VMware has released a workaround to address a critical zero-day vulnerability, tracked as CVE-2020-4006, that affects multiple VMware Workspace One components. The flaw could be exploited by attackers to execute commands on the host Linux and Windows operating systems using escalated privileges.
VMware Workspace ONE allows to simply and securely deliver and manage any app on any device.
The zero-day flaw is a command injection issue that impacts the administrative configurator of some releases of VMware Workspace ONE Access, Access Connector, Identity Manager, and Identity Manager Connector.
“VMware Workspace One Access, Access Connector, Identity Manager, and Identity Manager Connector contain a Command Injection Vulnerability in the administrative configurator. VMware has evaluated the this issue to be of Critical severity with a maximum CVSSv3 base score of 9.1.” reads the security advisory published by the virtualization giant.
Affected versions are:
The Cybersecurity and Infrastructure Security Agency (CISA) also published a security advisory on the CVE-2020-4006 zero-day flaw.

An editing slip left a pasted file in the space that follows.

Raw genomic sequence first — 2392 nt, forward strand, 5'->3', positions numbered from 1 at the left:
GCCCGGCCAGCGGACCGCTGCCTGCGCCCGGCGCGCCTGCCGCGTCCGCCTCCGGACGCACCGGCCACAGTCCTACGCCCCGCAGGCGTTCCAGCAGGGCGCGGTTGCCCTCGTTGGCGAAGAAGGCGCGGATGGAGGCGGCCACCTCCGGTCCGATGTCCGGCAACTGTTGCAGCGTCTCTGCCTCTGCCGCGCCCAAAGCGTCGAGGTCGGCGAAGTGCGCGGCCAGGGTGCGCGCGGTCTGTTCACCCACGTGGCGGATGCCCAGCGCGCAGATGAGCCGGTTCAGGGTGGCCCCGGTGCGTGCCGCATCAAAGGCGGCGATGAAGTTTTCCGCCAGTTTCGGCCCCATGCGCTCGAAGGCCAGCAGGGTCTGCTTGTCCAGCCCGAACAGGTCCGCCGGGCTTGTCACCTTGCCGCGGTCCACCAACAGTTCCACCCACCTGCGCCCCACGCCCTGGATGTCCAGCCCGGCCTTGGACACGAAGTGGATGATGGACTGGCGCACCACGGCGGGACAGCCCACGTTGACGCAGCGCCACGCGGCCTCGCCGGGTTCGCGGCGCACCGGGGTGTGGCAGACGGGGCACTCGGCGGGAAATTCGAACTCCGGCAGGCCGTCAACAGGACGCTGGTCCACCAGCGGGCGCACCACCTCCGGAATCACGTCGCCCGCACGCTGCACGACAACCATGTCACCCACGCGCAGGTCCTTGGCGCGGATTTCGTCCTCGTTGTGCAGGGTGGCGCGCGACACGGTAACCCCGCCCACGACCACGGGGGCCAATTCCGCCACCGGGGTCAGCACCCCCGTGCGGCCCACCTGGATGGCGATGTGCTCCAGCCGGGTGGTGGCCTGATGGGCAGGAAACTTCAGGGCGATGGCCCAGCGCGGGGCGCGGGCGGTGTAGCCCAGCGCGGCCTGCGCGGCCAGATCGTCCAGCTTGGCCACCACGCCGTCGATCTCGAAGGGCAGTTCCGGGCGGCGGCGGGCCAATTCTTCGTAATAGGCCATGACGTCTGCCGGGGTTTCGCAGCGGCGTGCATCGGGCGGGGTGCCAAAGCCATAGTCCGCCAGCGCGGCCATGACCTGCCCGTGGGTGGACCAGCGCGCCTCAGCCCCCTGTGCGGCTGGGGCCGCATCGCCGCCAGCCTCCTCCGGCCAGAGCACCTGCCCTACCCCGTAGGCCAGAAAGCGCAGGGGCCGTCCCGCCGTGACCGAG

“VMware has released workarounds to address a vulnerability—CVE-2020-4006—in VMware Workspace One Access, Access Connector, Identity Manager, and Identity Manager Connector. An attacker could exploit this vulnerability to take control of an affected system.” reads the CISA’s advisory.
The company announced that patches for CVE-2020-4006 are forthcoming and recommends to implement ‘Workarounds’ for a temporary solution to prevent exploitation of CVE-2020-4006.
The workaround provided by the company only works with VMware Workspace One Access, VMware Identity Manager, and VMware Identity Manager Connector.
“Impacts are limited to functionality performed by this service. Configurator-managed setting changes will not be possible while the workaround is in place.”
“If changes are required please revert the workaround following the instructions below, make the required changes and disable again until patches are available. In addition, most of the system diagnostics dashboard will not be displayed.”
Details instructions on how to implement the workarounds on both Linux-based appliances and Windows-based servers are available at:
(SecurityAffairs – hacking, CVE-2020-4006)
Necessary cookies are absolutely essential for the website to function properly. This category only includes cookies that ensures basic functionalities and security features of the website. These cookies do not store any personal information.
Any cookies that may not be particularly necessary for the website to function and is used specifically to collect user personal data via analytics, ads, other embedded contents are termed as non-necessary cookies. It is mandatory to procure user consent prior to running these cookies on your website.